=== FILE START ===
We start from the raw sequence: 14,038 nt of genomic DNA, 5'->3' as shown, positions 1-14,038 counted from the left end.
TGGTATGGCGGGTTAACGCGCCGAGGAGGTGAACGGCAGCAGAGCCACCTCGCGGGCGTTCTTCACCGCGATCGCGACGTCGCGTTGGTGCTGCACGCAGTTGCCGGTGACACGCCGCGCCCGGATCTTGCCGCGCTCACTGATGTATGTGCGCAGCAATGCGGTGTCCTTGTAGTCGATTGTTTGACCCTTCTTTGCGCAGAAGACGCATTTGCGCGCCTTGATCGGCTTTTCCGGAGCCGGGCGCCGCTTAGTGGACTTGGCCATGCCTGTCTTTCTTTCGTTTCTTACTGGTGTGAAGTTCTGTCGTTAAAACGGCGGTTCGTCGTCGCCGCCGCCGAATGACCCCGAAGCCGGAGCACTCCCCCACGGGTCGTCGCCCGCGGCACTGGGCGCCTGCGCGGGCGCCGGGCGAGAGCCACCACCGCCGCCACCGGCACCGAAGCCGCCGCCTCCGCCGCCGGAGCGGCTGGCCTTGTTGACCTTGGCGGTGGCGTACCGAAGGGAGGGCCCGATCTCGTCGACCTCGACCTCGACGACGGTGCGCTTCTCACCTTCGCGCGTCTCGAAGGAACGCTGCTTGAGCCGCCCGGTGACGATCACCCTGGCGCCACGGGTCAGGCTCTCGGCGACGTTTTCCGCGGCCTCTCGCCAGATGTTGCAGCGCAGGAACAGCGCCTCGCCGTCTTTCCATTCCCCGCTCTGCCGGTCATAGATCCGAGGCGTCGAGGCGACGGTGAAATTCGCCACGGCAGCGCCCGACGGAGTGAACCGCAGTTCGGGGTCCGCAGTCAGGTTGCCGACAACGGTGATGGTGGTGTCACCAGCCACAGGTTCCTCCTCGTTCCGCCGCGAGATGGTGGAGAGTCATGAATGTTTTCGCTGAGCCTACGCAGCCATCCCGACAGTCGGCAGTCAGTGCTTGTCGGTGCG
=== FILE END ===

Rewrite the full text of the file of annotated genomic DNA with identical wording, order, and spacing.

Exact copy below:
We start from the raw sequence: 14,038 nt of genomic DNA, 5'->3' as shown, positions 1-14,038 counted from the left end.
TGGTATGGCGGGTTAACGCGCCGAGGAGGTGAACGGCAGCAGAGCCACCTCGCGGGCGTTCTTCACCGCGATCGCGACGTCGCGTTGGTGCTGCACGCAGTTGCCGGTGACACGCCGCGCCCGGATCTTGCCGCGCTCACTGATGTATGTGCGCAGCAATGCGGTGTCCTTGTAGTCGATTGTTTGACCCTTCTTTGCGCAGAAGACGCATTTGCGCGCCTTGATCGGCTTTTCCGGAGCCGGGCGCCGCTTAGTGGACTTGGCCATGCCTGTCTTTCTTTCGTTTCTTACTGGTGTGAAGTTCTGTCGTTAAAACGGCGGTTCGTCGTCGCCGCCGCCGAATGACCCCGAAGCCGGAGCACTCCCCCACGGGTCGTCGCCCGCGGCACTGGGCGCCTGCGCGGGCGCCGGGCGAGAGCCACCACCGCCGCCACCGGCACCGAAGCCGCCGCCTCCGCCGCCGGAGCGGCTGGCCTTGTTGACCTTGGCGGTGGCGTACCGAAGGGAGGGCCCGATCTCGTCGACCTCGACCTCGACGACGGTGCGCTTCTCACCTTCGCGCGTCTCGAAGGAACGCTGCTTGAGCCGCCCGGTGACGATCACCCTGGCGCCACGGGTCAGGCTCTCGGCGACGTTTTCCGCGGCCTCTCGCCAGATGTTGCAGCGCAGGAACAGCGCCTCGCCGTCTTTCCATTCCCCGCTCTGCCGGTCATAGATCCGAGGCGTCGAGGCGACGGTGAAATTCGCCACGGCAGCGCCCGACGGAGTGAACCGCAGTTCGGGGTCCGCAGTCAGGTTGCCGACAACGGTGATGGTGGTGTCACCAGCCACAGGTTCCTCCTCGTTCCGCCGCGAGATGGTGGAGAGTCATGAATGTTTTCGCTGAGCCTACGCAGCCATCCCGACAGTCGGCAGTCAGTGCTTGTCGGTGCG